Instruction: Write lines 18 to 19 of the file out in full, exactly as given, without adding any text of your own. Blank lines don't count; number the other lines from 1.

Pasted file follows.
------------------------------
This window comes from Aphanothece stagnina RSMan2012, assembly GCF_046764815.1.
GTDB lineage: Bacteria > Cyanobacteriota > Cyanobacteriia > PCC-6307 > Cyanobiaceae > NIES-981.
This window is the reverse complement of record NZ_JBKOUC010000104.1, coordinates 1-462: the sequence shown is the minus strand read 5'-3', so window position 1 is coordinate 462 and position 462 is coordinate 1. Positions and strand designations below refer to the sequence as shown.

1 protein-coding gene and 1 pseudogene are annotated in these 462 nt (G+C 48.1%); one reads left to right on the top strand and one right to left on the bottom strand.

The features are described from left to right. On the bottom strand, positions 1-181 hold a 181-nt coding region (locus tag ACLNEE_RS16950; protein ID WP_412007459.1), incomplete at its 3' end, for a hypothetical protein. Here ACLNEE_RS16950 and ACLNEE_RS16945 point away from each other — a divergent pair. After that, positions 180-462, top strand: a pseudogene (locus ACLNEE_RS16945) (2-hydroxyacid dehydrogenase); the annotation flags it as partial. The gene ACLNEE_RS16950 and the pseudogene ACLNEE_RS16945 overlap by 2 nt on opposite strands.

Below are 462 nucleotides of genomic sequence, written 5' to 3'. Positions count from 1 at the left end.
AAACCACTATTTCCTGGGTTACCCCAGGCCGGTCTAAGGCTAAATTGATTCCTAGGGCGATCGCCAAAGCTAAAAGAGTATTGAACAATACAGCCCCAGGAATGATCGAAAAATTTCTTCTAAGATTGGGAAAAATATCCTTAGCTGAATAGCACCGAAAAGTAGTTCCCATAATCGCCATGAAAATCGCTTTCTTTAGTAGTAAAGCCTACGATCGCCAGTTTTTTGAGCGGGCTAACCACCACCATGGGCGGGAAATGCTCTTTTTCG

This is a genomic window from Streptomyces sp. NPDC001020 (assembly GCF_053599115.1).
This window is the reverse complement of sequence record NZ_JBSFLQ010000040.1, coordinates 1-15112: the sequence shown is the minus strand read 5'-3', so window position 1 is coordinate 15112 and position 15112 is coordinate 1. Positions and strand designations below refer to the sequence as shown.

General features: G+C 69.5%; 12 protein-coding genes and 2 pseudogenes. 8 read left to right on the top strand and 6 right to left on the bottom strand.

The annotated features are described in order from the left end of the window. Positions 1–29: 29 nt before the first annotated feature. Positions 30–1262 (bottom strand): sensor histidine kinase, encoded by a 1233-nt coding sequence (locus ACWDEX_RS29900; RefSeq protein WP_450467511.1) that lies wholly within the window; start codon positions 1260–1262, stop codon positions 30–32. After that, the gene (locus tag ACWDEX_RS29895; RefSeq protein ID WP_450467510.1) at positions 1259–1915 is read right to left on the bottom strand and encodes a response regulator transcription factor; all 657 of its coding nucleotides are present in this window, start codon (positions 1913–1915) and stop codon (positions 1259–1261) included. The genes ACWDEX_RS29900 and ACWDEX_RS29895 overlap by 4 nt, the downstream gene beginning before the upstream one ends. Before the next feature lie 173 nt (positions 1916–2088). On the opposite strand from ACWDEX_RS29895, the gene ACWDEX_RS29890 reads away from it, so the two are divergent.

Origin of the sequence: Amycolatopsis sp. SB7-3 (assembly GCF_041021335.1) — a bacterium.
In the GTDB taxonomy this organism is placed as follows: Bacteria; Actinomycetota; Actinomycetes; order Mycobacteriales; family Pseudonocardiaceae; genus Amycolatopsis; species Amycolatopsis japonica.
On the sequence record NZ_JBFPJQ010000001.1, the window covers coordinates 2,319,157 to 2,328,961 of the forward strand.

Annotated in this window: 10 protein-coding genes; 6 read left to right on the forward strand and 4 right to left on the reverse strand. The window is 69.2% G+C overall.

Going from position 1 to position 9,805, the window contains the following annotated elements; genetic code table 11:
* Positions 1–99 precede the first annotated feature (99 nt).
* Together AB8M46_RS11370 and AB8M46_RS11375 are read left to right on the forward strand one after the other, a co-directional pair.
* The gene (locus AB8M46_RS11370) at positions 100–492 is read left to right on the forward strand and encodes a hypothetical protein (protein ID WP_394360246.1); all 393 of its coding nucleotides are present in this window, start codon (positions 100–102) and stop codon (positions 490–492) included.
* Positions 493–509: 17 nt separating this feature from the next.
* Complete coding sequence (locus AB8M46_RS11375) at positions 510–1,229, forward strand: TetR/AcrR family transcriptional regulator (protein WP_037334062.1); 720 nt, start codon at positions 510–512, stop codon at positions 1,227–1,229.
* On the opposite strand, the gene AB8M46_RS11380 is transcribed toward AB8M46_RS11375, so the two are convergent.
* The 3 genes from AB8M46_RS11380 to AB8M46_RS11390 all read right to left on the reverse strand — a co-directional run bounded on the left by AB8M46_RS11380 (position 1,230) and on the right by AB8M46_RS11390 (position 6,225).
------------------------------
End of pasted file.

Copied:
* Together AB8M46_RS11370 and AB8M46_RS11375 are read left to right on the forward strand one after the other, a co-directional pair.
* The gene (locus AB8M46_RS11370) at positions 100–492 is read left to right on the forward strand and encodes a hypothetical protein (protein ID WP_394360246.1); all 393 of its coding nucleotides are present in this window, start codon (positions 100–102) and stop codon (positions 490–492) included.